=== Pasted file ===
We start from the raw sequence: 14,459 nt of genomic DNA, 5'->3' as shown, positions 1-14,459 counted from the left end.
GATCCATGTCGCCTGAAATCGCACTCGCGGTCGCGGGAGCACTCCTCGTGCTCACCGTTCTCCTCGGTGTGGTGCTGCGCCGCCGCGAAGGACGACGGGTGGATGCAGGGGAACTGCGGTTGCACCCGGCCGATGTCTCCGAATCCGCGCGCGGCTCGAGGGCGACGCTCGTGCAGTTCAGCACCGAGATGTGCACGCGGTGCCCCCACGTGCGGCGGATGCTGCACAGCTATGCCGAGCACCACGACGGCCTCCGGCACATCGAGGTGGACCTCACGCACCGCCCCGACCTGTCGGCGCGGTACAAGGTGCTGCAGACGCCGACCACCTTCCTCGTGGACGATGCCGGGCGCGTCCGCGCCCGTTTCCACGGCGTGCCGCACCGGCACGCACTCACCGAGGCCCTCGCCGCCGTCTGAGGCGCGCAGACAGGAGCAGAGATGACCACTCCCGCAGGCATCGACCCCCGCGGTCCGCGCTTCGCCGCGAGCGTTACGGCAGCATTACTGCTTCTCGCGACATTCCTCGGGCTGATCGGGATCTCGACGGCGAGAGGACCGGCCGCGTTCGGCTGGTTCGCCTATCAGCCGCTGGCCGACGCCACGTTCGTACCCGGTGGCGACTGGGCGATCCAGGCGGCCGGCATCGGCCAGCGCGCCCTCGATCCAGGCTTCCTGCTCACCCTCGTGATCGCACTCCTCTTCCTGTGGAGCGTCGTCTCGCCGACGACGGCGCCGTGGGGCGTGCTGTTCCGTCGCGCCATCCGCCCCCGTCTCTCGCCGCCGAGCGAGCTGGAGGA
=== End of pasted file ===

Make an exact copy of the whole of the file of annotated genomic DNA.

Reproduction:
We start from the raw sequence: 14,459 nt of genomic DNA, 5'->3' as shown, positions 1-14,459 counted from the left end.
GATCCATGTCGCCTGAAATCGCACTCGCGGTCGCGGGAGCACTCCTCGTGCTCACCGTTCTCCTCGGTGTGGTGCTGCGCCGCCGCGAAGGACGACGGGTGGATGCAGGGGAACTGCGGTTGCACCCGGCCGATGTCTCCGAATCCGCGCGCGGCTCGAGGGCGACGCTCGTGCAGTTCAGCACCGAGATGTGCACGCGGTGCCCCCACGTGCGGCGGATGCTGCACAGCTATGCCGAGCACCACGACGGCCTCCGGCACATCGAGGTGGACCTCACGCACCGCCCCGACCTGTCGGCGCGGTACAAGGTGCTGCAGACGCCGACCACCTTCCTCGTGGACGATGCCGGGCGCGTCCGCGCCCGTTTCCACGGCGTGCCGCACCGGCACGCACTCACCGAGGCCCTCGCCGCCGTCTGAGGCGCGCAGACAGGAGCAGAGATGACCACTCCCGCAGGCATCGACCCCCGCGGTCCGCGCTTCGCCGCGAGCGTTACGGCAGCATTACTGCTTCTCGCGACATTCCTCGGGCTGATCGGGATCTCGACGGCGAGAGGACCGGCCGCGTTCGGCTGGTTCGCCTATCAGCCGCTGGCCGACGCCACGTTCGTACCCGGTGGCGACTGGGCGATCCAGGCGGCCGGCATCGGCCAGCGCGCCCTCGATCCAGGCTTCCTGCTCACCCTCGTGATCGCACTCCTCTTCCTGTGGAGCGTCGTCTCGCCGACGACGGCGCCGTGGGGCGTGCTGTTCCGTCGCGCCATCCGCCCCCGTCTCTCGCCGCCGAGCGAGCTGGAGGA